(CN) — Relishing a landslide election victory, British Prime Minister Boris Johnson said Friday morning that the United Kingdom will leave the European Union by the end of January. Johnson called the Conservative win an “irrefutable” mandate from voters.
“With this mandate and this majority we will at last be able to do what?” he said in a speech to supporters. A chorus of voices shouted out his election slogan: “Get Brexit done!”
Johnson rode this simple and single-minded message to a whopping victory Thursday. The Tories won 365 seats in the 650-seat House of Commons, a gain of 48 parliamentarians from the 2017 elections and its best performance since 1987, the last election won by former Prime Minister Margaret Thatcher.
Labour, the main opposition party, won 203 seats, a loss of 59 seats. Another anti-Brexit party, the Liberal Democrats, won only 11 seats, one fewer than 2017. The Liberal Democratic leader, Jo Swinson, even lost her seat in Scotland.
“This election means getting Brexit done is the irrefutable, irresistible, unarguable decision of the British people,” Johnson said.
Actually, that's not so clear. Fewer than half the voters — 47% — backed the Conservatives and the Brexit Party, the two parties that favor leaving the EU.
“This is a point to which opponents of Brexit are likely to point in the weeks and months to come,” said John Curtice, a leading election expert, in an analysis for the BBC.
Regardless, Johnson will have the numbers in Parliament to push ahead with Brexit, the biggest shift in British politics since the end of World War II.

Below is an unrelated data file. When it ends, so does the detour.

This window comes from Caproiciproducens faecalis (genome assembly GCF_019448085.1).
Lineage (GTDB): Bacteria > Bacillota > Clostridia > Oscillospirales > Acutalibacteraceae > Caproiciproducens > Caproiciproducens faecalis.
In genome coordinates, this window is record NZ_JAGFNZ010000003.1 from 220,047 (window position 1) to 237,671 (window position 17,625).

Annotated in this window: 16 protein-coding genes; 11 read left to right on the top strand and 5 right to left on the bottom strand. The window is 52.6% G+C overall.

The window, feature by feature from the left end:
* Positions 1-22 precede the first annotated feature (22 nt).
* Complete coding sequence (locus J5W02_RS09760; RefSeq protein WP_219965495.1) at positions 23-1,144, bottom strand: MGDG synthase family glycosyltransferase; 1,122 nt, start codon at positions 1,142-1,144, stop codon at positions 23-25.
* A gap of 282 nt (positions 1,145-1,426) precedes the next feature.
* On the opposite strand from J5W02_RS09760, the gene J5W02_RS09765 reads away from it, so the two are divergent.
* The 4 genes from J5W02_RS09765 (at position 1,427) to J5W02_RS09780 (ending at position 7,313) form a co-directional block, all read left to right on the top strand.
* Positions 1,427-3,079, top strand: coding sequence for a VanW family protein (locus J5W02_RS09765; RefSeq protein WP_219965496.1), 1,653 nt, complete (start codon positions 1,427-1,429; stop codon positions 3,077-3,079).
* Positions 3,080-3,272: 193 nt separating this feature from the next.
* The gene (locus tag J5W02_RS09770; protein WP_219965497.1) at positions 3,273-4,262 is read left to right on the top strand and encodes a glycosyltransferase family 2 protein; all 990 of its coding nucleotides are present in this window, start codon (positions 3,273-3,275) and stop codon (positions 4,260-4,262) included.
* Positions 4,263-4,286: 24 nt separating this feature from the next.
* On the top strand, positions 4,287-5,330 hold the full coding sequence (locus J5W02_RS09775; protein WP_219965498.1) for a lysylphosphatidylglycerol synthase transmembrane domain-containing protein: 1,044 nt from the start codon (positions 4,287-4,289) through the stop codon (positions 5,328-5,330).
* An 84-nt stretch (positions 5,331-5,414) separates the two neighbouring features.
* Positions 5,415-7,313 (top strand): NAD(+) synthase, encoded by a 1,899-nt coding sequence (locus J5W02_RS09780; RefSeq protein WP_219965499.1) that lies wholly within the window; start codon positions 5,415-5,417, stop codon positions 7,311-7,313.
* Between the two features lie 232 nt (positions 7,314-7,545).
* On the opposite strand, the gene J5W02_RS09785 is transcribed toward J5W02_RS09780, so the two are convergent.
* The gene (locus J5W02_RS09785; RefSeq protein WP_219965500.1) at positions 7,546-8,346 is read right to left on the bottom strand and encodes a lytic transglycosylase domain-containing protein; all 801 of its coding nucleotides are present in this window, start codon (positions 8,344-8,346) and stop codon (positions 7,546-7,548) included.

In many ways Thursday was a crowning moment for Johnson, a flamboyant mop-haired 55-year-old former journalist and former mayor of London. The son of a former British foreign intelligence agent, Johnson built a reputation by trashing the EU in newspaper columns, often basing his criticisms on half-truths and outright lies. As a correspondent in Brussels for the Daily Telegraph, a Conservative newspaper linked to the old-school Tory party establishment, he voiced the frustrations of a British elite and aristocratic class who feel that Britain’s participation in the European project undermines what is unique about England. Thatcher once called Johnson her favorite journalist.
Johnson is often compared to President Donald Trump. Both have led outrageous private lives and both are accused of being charlatans born in privilege who have ruthlessly ridden working-class anger into the highest political offices. They have both come to power courting fringe right-wing ideas while also appealing to lower-income whites on issues such as immigration and crime.
In the 2016 Brexit referendum, Johnson was one of the few Tory leaders to campaign in favor of taking the U.K. out of the EU. He continues to face allegations that he misled voters in the Brexit referendum by misusing statistics that persuaded people to vote to leave the EU. He used posters that were flat-out lies about how Turkey was joining the EU and would flood Britain with immigrants.
In this campaign, Johnson was more somber and low-key in tone, but again he was accused of twisting facts and distorting the truth when he made pledges to build new hospitals, hire thousands of new nurses and police officers and denied that his Brexit plan would result in customs checks between Northern Ireland and the rest of the U.K.
In his victory speech, Johnson reveled in his triumph.